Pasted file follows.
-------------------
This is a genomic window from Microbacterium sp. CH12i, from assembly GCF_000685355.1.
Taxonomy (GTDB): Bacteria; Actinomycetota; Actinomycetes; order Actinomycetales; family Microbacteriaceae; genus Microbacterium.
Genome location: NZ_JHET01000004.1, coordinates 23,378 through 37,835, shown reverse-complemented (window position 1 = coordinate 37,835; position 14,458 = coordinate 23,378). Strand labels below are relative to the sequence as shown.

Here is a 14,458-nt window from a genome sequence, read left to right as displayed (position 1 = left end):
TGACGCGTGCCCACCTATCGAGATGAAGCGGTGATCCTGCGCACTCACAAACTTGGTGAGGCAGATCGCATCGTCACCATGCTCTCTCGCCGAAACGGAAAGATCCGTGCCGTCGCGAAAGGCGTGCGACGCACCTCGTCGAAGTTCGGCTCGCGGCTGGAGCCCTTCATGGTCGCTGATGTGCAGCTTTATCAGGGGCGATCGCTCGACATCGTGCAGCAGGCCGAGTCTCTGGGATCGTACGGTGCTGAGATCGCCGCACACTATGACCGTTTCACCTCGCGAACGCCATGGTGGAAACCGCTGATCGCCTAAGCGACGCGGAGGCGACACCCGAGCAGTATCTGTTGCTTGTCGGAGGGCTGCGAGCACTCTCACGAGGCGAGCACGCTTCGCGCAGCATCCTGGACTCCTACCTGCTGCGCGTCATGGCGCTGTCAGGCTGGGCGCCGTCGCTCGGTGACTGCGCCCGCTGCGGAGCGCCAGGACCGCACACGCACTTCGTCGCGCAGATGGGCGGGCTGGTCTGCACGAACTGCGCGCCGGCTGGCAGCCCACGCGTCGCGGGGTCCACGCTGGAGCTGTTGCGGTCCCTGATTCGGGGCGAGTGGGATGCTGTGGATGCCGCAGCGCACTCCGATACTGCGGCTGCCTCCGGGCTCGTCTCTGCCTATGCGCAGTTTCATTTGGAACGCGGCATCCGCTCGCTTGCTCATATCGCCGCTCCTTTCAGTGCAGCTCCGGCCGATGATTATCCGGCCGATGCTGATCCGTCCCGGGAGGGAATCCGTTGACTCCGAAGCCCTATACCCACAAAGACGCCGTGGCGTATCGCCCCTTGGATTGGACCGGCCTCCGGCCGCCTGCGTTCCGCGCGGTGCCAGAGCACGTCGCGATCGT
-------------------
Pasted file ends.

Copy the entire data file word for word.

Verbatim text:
This is a genomic window from Microbacterium sp. CH12i, from assembly GCF_000685355.1.
Taxonomy (GTDB): Bacteria; Actinomycetota; Actinomycetes; order Actinomycetales; family Microbacteriaceae; genus Microbacterium.
Genome location: NZ_JHET01000004.1, coordinates 23,378 through 37,835, shown reverse-complemented (window position 1 = coordinate 37,835; position 14,458 = coordinate 23,378). Strand labels below are relative to the sequence as shown.

Here is a 14,458-nt window from a genome sequence, read left to right as displayed (position 1 = left end):
TGACGCGTGCCCACCTATCGAGATGAAGCGGTGATCCTGCGCACTCACAAACTTGGTGAGGCAGATCGCATCGTCACCATGCTCTCTCGCCGAAACGGAAAGATCCGTGCCGTCGCGAAAGGCGTGCGACGCACCTCGTCGAAGTTCGGCTCGCGGCTGGAGCCCTTCATGGTCGCTGATGTGCAGCTTTATCAGGGGCGATCGCTCGACATCGTGCAGCAGGCCGAGTCTCTGGGATCGTACGGTGCTGAGATCGCCGCACACTATGACCGTTTCACCTCGCGAACGCCATGGTGGAAACCGCTGATCGCCTAAGCGACGCGGAGGCGACACCCGAGCAGTATCTGTTGCTTGTCGGAGGGCTGCGAGCACTCTCACGAGGCGAGCACGCTTCGCGCAGCATCCTGGACTCCTACCTGCTGCGCGTCATGGCGCTGTCAGGCTGGGCGCCGTCGCTCGGTGACTGCGCCCGCTGCGGAGCGCCAGGACCGCACACGCACTTCGTCGCGCAGATGGGCGGGCTGGTCTGCACGAACTGCGCGCCGGCTGGCAGCCCACGCGTCGCGGGGTCCACGCTGGAGCTGTTGCGGTCCCTGATTCGGGGCGAGTGGGATGCTGTGGATGCCGCAGCGCACTCCGATACTGCGGCTGCCTCCGGGCTCGTCTCTGCCTATGCGCAGTTTCATTTGGAACGCGGCATCCGCTCGCTTGCTCATATCGCCGCTCCTTTCAGTGCAGCTCCGGCCGATGATTATCCGGCCGATGCTGATCCGTCCCGGGAGGGAATCCGTTGACTCCGAAGCCCTATACCCACAAAGACGCCGTGGCGTATCGCCCCTTGGATTGGACCGGCCTCCGGCCGCCTGCGTTCCGCGCGGTGCCAGAGCACGTCGCGATCGT